Why worry about employee attrition?

Employee retention

“Your workforce is your most valuable asset. The knowledge and skills they have represent the fuel that drives the engine of business – and you can leverage that knowledge.”

– Harvey MacKay

 

In this article we explore the tangible and intangible costs of high employee attrition, which explain why retaining talent is rapidly become as important a priority as acquiring talent.

 

Cost of attrition

 

Some employee turnover is part of running an organisation. Indeed, large professional services firms expect – and therefore hire for – a certain level of attrition.

However, when attrition gets too high it can be damaging to the bottom line and business growth potential. A high turnover leads you to spend more time and resources hiring talent – which is particularly costly when seeking individuals with professional skills and qualifications

The Society for Human Resource Management estimate the cost of replacing a lost employee at 50-250% of their annual salary, depending on how in-demand their skills and experience are. Oxford Economics place the average cost of replacing an employee at £30,000, while one GroHappy client estimated that it cost them over £35,000 for each employee that left the firm.

The true cost of turnover is often underestimated. In information and interaction intensive jobs (the majority of professional services roles) the greater impact employee turnover has on overall productivity.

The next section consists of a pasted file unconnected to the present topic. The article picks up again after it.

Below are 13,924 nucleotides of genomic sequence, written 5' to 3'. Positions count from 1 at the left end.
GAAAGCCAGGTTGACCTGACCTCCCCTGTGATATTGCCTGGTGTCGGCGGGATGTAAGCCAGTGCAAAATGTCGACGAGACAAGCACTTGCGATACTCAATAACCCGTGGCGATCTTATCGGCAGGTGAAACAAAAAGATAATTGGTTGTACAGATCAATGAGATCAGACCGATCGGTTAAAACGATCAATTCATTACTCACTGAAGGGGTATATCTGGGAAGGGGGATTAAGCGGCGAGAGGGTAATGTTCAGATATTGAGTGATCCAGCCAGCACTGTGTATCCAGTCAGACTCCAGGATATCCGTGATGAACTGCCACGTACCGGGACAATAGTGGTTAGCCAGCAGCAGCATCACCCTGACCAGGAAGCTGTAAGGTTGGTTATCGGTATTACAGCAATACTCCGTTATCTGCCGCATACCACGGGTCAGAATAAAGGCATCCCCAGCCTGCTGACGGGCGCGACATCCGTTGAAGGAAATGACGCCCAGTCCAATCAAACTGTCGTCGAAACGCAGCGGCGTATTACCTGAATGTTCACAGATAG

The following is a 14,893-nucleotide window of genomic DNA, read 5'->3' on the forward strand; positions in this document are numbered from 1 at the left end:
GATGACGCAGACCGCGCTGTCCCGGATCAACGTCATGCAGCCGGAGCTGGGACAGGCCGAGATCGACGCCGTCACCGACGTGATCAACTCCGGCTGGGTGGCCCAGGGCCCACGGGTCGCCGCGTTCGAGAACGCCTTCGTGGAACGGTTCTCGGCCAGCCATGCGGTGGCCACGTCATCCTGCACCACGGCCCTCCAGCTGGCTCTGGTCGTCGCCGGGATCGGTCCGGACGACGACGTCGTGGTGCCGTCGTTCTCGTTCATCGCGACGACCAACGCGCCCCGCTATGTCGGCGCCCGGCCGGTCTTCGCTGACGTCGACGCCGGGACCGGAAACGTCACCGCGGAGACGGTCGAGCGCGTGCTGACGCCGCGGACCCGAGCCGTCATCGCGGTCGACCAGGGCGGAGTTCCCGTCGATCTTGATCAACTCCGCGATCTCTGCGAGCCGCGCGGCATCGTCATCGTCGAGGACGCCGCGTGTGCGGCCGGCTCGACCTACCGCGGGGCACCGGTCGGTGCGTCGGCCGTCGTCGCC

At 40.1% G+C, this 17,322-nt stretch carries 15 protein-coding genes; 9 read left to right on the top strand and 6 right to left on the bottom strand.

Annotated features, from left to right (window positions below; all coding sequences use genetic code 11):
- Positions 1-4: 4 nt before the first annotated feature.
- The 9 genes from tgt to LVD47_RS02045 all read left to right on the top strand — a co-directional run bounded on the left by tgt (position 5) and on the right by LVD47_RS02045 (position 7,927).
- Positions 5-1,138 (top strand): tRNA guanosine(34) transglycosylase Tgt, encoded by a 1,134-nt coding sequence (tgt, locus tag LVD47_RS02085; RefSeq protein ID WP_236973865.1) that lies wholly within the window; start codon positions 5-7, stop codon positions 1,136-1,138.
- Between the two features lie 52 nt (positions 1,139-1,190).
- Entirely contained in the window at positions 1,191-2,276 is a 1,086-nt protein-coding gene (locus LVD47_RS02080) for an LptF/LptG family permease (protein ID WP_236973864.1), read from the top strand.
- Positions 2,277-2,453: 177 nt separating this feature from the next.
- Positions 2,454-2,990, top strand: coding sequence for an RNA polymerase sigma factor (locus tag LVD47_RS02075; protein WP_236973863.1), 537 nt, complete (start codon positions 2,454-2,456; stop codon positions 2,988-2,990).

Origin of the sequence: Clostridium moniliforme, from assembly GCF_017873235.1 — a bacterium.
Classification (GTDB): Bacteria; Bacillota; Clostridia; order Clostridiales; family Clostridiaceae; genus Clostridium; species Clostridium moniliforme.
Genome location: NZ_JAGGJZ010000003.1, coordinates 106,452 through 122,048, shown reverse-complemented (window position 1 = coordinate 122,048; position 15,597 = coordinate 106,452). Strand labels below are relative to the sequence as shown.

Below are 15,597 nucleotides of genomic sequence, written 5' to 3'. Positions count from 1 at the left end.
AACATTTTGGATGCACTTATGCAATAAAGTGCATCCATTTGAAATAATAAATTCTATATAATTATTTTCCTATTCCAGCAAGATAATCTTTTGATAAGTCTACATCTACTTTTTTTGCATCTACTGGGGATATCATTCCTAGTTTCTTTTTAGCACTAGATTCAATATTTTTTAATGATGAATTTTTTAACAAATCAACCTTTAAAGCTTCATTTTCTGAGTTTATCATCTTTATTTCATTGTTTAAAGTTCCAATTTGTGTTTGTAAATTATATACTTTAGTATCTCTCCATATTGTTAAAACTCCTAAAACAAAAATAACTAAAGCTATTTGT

The cost of recruiting is just part of the cost incurred – there’s also the downtime while a new employee learns the ropes, onboarding costs and lost productivity. Equally, if an employee joins a close competitor, they may get an insider’s view into your opportunities, operations and strategies.

 

Hidden costs

Costs to the bottom line are those that are the easiest to measure. However, it’s important to recognise the other costs associated with high attrition rates.

Often, firms with high attrition rates will find that they are losing their best performers. These individuals are likely to be proactive in finding opportunities and likely to be snapped up with other offers if they are looking to move on.

Losing top performers can be really damaging to an organisation – not only the knowledge that is lost when they leave, but also their ability to play a role in high value growth areas in the business. Every business needs to continuously innovate to compete in today’s business environment and they need their top performers to lead the charge.

Impact on morale is another important factor to consider. In times of high attrition, negative sentiment and feeling can spread like contagion across the workforce, further compounding your attrition rate.

 

When should I be thinking about this?

Attrition rates are often in flux. Businesses, departments, teams may go through periods with high, stable or even low employee attrition.

By proactively understanding what your employees want and being equipped with approaches to address high attrition, you can be ready to respond in a way that work for your business and your people.

 

Header photo by rawpixel on Unsplash

 

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